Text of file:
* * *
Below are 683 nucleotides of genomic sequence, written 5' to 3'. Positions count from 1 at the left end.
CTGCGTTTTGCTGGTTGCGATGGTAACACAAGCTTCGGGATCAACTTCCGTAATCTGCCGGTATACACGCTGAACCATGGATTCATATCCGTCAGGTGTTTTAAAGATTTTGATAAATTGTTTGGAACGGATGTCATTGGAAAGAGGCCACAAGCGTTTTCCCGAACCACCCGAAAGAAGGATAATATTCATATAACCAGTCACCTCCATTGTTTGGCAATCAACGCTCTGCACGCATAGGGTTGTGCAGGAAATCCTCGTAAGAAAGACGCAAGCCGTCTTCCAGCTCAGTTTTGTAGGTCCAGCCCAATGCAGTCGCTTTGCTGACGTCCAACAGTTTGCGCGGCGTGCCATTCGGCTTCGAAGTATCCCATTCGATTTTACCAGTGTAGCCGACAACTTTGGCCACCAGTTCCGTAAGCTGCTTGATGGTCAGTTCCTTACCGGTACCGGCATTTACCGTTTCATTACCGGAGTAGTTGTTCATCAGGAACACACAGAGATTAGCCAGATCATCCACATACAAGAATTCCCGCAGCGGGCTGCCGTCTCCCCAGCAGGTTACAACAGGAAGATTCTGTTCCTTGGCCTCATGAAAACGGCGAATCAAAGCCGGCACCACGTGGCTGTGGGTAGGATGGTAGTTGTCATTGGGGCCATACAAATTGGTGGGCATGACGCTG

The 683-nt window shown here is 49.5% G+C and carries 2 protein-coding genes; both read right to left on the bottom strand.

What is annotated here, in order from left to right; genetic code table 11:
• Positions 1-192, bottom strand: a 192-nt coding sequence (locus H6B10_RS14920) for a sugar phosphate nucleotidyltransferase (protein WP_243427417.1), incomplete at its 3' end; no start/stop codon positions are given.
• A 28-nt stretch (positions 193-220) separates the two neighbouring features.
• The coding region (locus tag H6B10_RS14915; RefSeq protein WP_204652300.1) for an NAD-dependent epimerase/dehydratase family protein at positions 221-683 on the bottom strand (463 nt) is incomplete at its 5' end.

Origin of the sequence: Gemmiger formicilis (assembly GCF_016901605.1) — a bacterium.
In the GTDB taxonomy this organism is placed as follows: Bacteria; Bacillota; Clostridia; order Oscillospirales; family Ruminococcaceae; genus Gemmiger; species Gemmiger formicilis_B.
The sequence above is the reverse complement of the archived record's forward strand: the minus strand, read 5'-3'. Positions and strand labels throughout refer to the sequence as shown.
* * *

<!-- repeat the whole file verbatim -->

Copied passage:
Below are 683 nucleotides of genomic sequence, written 5' to 3'. Positions count from 1 at the left end.
CTGCGTTTTGCTGGTTGCGATGGTAACACAAGCTTCGGGATCAACTTCCGTAATCTGCCGGTATACACGCTGAACCATGGATTCATATCCGTCAGGTGTTTTAAAGATTTTGATAAATTGTTTGGAACGGATGTCATTGGAAAGAGGCCACAAGCGTTTTCCCGAACCACCCGAAAGAAGGATAATATTCATATAACCAGTCACCTCCATTGTTTGGCAATCAACGCTCTGCACGCATAGGGTTGTGCAGGAAATCCTCGTAAGAAAGACGCAAGCCGTCTTCCAGCTCAGTTTTGTAGGTCCAGCCCAATGCAGTCGCTTTGCTGACGTCCAACAGTTTGCGCGGCGTGCCATTCGGCTTCGAAGTATCCCATTCGATTTTACCAGTGTAGCCGACAACTTTGGCCACCAGTTCCGTAAGCTGCTTGATGGTCAGTTCCTTACCGGTACCGGCATTTACCGTTTCATTACCGGAGTAGTTGTTCATCAGGAACACACAGAGATTAGCCAGATCATCCACATACAAGAATTCCCGCAGCGGGCTGCCGTCTCCCCAGCAGGTTACAACAGGAAGATTCTGTTCCTTGGCCTCATGAAAACGGCGAATCAAAGCCGGCACCACGTGGCTGTGGGTAGGATGGTAGTTGTCATTGGGGCCATACAAATTGGTGGGCATGACGCTG

The 683-nt window shown here is 49.5% G+C and carries 2 protein-coding genes; both read right to left on the bottom strand.

What is annotated here, in order from left to right; genetic code table 11:
• Positions 1-192, bottom strand: a 192-nt coding sequence (locus H6B10_RS14920) for a sugar phosphate nucleotidyltransferase (protein WP_243427417.1), incomplete at its 3' end; no start/stop codon positions are given.
• A 28-nt stretch (positions 193-220) separates the two neighbouring features.
• The coding region (locus tag H6B10_RS14915; RefSeq protein WP_204652300.1) for an NAD-dependent epimerase/dehydratase family protein at positions 221-683 on the bottom strand (463 nt) is incomplete at its 5' end.

Origin of the sequence: Gemmiger formicilis (assembly GCF_016901605.1) — a bacterium.
In the GTDB taxonomy this organism is placed as follows: Bacteria; Bacillota; Clostridia; order Oscillospirales; family Ruminococcaceae; genus Gemmiger; species Gemmiger formicilis_B.
The sequence above is the reverse complement of the archived record's forward strand: the minus strand, read 5'-3'. Positions and strand labels throughout refer to the sequence as shown.